The battle for Christmas: Is it Christian, Pagan or Secular?
By Jonathan Clark
In a society where Christmas has become secularised and commercialised Christians are struggling to maintain the Christian aspect of the festival.
But this isn’t the only threat to a Christian view of Christmas. In recent years there’s been a resurgence in people claiming Christmas is entirely pagan in origin. This has coincided with the actions of the current generation of pagans and druids who are re-establishing their cycle of festivals in the calendar.
So where does the truth lie?
The celebration of Christmas was actually banned in 1647 during the Puritan Commonwealth period in England. It was seen as pagan, popish, wasteful, and immoral. Even in America, the melting pot of many of the current secular aspects of Christmas, the feast was frowned upon in the early years of the colony.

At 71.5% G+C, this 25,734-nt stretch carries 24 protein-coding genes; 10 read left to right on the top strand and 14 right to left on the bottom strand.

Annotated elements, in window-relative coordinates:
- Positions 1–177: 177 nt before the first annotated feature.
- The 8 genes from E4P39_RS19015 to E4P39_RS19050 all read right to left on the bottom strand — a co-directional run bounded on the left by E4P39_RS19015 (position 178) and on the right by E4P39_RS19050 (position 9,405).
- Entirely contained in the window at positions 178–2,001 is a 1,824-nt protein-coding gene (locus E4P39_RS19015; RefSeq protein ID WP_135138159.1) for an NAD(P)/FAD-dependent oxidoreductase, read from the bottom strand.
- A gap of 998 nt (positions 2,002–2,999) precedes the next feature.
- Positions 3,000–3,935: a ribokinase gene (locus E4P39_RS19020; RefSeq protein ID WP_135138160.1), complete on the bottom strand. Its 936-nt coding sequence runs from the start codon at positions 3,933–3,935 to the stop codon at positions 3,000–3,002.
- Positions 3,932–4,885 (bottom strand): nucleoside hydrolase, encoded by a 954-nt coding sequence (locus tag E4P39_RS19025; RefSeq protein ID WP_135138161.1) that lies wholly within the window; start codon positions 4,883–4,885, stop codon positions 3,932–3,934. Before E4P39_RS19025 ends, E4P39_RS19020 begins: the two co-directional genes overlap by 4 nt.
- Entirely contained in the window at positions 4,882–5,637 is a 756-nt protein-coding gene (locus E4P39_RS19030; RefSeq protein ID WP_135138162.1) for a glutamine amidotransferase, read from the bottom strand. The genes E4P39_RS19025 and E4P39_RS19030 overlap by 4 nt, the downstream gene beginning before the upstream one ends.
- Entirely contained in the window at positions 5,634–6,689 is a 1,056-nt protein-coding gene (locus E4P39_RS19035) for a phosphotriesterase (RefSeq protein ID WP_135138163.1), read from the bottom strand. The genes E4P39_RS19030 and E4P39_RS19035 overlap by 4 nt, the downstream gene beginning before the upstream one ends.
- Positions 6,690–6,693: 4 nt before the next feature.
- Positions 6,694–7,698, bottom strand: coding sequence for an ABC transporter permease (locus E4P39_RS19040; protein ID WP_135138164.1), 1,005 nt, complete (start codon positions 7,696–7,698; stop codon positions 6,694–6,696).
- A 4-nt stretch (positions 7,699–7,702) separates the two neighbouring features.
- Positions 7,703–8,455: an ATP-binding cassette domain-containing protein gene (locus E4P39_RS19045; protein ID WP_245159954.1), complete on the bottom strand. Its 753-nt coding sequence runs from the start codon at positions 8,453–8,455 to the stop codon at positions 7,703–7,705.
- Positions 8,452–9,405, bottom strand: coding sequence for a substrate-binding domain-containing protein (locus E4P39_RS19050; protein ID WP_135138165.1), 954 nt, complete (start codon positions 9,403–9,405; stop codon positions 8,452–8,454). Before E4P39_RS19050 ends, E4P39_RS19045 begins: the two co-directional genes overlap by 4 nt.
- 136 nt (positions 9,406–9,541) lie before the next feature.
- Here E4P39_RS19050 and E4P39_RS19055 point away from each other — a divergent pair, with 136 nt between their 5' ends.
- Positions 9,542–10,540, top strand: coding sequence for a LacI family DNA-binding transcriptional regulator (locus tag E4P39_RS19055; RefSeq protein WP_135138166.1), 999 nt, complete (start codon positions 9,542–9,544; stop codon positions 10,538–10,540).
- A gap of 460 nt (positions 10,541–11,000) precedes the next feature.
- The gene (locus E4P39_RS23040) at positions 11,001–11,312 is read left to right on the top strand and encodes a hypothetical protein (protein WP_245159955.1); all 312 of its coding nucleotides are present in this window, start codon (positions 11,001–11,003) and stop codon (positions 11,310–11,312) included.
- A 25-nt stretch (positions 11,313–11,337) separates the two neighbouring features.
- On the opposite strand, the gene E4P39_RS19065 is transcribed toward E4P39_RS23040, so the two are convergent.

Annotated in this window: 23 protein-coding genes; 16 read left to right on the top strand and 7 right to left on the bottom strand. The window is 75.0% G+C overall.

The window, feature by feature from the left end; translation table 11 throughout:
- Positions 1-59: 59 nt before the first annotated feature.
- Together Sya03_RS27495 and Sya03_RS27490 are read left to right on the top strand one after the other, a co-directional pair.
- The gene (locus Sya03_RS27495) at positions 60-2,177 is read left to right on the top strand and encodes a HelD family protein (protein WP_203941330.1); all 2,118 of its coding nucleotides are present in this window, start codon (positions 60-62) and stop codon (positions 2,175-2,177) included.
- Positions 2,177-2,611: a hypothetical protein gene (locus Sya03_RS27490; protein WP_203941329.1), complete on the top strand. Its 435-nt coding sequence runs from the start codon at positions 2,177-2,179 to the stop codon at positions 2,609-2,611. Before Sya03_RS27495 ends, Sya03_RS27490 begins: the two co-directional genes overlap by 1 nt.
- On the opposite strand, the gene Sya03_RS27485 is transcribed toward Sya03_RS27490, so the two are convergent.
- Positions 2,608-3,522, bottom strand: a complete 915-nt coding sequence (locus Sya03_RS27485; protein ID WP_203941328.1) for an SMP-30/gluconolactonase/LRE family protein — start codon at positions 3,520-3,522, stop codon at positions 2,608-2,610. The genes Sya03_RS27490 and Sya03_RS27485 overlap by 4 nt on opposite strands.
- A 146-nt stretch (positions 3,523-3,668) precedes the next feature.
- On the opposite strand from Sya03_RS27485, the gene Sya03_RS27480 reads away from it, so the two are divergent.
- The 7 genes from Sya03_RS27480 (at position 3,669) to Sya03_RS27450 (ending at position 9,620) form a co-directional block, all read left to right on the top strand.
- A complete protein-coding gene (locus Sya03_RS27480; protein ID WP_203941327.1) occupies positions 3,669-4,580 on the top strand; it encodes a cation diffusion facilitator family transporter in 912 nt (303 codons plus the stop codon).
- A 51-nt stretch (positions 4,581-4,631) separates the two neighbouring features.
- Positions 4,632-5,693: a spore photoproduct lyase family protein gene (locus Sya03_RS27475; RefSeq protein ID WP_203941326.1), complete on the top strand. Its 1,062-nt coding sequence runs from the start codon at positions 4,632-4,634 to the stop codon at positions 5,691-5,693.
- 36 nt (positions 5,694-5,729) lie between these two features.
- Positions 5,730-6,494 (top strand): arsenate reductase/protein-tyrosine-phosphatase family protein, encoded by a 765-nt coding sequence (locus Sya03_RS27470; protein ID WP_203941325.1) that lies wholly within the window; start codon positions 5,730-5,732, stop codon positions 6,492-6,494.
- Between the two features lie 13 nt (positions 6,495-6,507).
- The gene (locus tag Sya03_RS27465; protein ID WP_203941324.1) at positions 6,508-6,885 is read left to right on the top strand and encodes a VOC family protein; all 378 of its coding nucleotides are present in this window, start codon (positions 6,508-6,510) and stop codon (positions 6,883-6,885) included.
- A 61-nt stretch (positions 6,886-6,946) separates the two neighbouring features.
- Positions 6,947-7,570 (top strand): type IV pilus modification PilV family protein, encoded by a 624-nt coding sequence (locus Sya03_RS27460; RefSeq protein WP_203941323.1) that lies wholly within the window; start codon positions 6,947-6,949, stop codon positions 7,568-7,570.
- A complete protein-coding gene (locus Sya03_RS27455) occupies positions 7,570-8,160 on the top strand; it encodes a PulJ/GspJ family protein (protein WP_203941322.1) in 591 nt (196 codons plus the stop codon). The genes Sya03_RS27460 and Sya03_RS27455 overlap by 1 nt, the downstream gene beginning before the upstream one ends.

Each cultural group across the ages has had its own series of festivals and feasts bringing people together. These have been based on beliefs, specific calendars, understanding of the seasons and the astronomical cycle, combined with special events and anniversaries. Initially, these were localised to their tribes, regions or ethnic groups and over time spread to wider faith groups, nations and empires.
Some of the symbols of these separate festivities will inevitably coincide with each other – the use of fire in the winter months for light and heat, or evergreen plants following the autumnal leaf fall for colour and reminder of life returning in the spring.
The people of Israel were given feasts at different times of the year to bring them together to remember the consistency of God and what he had done for them, and many of these coincide with or developed into Christian feasts…
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